Wind, solar energy real options for Canada's remote Arctic communities
‘The savings are so compelling that basically you have a business case’
A University of Waterloo study says bringing solar and wind energy to Canada's remote Arctic communities is not only possible and environmentally beneficial, but it will also mean big savings.
"If you run the system as is now, versus you run with renewables, the savings are so compelling that basically you have a business case," says University of Waterloo's Claudio Canizares,one of the authors of the study.
The Waterloo Institute of Sustainable Energy study identifies five communities in Nunavut where hybridized electricity, including wind and solar energy, is projected to be less expensive than using diesel alone.
"Given the state of technology and given the cost of technology in places like Nunavut where diesel generators need to be replaced somewhat soon, renewables would be a better option," says Canizares.
The findings, which follow an earlier pre-feasibility study released in June, were shared at WWF-Canada's Arctic Renewable Energy Summit in Iqaluit. The final report is scheduled to be released in October.
Millions saved by going green
In some communities, using hybrid renewable energy options like wind and solar power could mean millions of dollars in savings.
The study identifies Iqaluit, Sanikiluaq, Rankin Inlet, Arviat and Baker Lake as communities that could benefit the most from renewable energy, saving as much as 10 per cent of their energy costs in a 10-year span.
In Sanikiluaq, the community with the best projected outcomes, the study projects wind and solar energy could provide 50 per cent of the community's energy needs and lead to a 35 per cent reduction in diesel use.
That results in a projection of close to $2 million in savings over 10 years — even when including the cost of transporting and installing renewable energy technology, and maintaining it.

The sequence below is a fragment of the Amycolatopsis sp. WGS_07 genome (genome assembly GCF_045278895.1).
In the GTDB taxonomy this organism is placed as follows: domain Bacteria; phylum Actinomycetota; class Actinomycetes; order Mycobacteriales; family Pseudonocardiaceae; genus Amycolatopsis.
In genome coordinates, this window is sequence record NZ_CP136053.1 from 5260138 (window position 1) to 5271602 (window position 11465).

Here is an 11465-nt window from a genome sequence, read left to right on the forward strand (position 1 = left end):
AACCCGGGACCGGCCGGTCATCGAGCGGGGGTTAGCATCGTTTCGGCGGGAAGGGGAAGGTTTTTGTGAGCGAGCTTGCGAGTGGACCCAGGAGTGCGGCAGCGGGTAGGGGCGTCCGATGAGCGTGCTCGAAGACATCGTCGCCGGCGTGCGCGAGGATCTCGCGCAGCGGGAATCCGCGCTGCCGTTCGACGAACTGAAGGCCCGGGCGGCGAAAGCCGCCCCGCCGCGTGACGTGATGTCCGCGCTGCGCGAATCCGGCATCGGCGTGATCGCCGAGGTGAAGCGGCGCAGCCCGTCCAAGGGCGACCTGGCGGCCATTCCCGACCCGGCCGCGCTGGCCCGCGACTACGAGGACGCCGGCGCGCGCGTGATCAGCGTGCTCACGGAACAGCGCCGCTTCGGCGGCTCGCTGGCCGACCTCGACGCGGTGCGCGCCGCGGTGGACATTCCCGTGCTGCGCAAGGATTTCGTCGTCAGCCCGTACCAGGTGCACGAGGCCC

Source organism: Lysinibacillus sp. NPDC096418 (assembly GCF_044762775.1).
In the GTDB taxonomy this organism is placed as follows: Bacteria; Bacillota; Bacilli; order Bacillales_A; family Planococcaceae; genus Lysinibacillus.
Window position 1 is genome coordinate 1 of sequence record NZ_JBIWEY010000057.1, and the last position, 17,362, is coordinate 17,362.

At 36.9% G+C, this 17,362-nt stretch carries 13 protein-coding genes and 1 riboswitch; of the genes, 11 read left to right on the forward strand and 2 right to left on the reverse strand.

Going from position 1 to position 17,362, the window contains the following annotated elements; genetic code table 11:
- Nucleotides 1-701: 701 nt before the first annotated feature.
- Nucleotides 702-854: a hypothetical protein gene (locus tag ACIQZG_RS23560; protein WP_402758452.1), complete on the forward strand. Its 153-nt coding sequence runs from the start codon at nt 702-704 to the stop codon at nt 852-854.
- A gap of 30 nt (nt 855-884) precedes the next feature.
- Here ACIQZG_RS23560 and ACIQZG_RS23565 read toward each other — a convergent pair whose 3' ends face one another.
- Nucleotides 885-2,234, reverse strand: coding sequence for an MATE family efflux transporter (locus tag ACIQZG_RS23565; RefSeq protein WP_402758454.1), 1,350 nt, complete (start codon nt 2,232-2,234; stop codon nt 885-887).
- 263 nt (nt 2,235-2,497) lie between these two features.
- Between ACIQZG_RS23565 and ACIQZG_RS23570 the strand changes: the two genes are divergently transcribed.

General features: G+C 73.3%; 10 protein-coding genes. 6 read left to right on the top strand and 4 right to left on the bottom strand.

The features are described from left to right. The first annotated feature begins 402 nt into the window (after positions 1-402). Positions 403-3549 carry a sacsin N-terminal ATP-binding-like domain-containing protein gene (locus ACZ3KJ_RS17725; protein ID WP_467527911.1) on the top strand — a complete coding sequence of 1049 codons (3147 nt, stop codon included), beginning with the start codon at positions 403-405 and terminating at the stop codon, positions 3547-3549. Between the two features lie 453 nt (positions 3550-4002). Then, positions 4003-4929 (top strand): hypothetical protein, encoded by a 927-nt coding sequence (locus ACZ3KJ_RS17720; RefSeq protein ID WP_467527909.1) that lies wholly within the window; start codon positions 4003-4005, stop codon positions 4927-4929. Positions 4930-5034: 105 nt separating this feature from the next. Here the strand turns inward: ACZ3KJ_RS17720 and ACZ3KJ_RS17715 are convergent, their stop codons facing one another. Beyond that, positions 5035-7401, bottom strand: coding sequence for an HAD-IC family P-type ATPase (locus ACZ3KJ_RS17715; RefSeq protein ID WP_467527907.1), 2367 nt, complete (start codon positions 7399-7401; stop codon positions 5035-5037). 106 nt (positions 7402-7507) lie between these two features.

In Arviat, close to 60 per cent of the community's power can be supplied by renewable energy, reducing their diesel use by 40 per cent and their energy costs by approximately $2.5 million over 10 years.
"Ideally we'd like to see as much reduction in diesel usage as possible," says Keith Collier, director of community development in Arviat.
"The savings to be had there in both environmental costs and cash costs as well could be substantial."
Arviat has been working on installing a small 10kW solar panel on one of their hamlet buildings for several years now, but has had challenges navigating Qulliq Energy Corporation's policies and approval procedures, as well as technical and installation challenges.
Collier says Qulliq Energy's new net metering program could signal a change in direction when it comes to legislation around renewable energy.
The hamlet is also working on a large-scale wind and solar energy project for the community.
"I think we have to rethink what we've been doing in the last 30 years on how to save energy and fast forward to what is being presented now," says Theresie Tungilik, a councillor with the Hamlet of Rankin Inlet who attended the summit.
Rankin Inlet has been investigating renewable energy options since the early 1980s, but the projects never came to fruition.
Tungilik says she had many questions about the feasibility of wind and solar energy in the Arctic but presentations from experts in Alaska and the Russian Arctic helped to clear some issues, like how to prevent wind turbines from interfering with the migration routes of local wildlife like caribou.
"I feel that now is the time to start making changes," says Tungilik.
Lessons from Alaska and Siberia
In Alaska, approximately 70 small communities have renewable hybrid systems using wind, solar or hydro power to reduce their dependence on diesel.
Gwen Holdmann, the director of the Alaska Center for Energy and Power says there's some lessons that Nunavut can learn from their experience.
"The problem is not technology," says Holdmann. "The technology works. A lot of this comes to economics."
Holdmann says there's been a great deal of advances in wind and solar technology in the past decade with companies developing specific Arctic packages that can endure harsh climates. She added that the lack of fuel subsidies and extreme high cost of diesel compelled many communities in Alaska to take action on developing renewable energy options in Alaska.
The fact that Alaska has 92 utility companies also helped to create competitive economic conditions that made development of solar and wind energy a reality there.
Finally, Holmann says that Alaska's movement had to be community driven, and it was only after communities rallied that the government implemented a renewable energy fund to provide grants and loans to renewable energy projects.
"Those communities are just as remote, just as small, just as difficult to work in," says Paul Crowley, the director of WWF-Canada's Arctic Program.
"There's no reason why we can't replicate that and adapt it to our situation here in Canada."
"Don't be afraid," says Mariia Iakovleva, a researcher with experience in renewable energy technologies in Siberia. "Don't be closed to renewable energy."
Iakovleva says wind and solar energy has been a reality for a decade in numerous small communities in Siberia, but admits that many communities were reluctant to adopt the technology at first.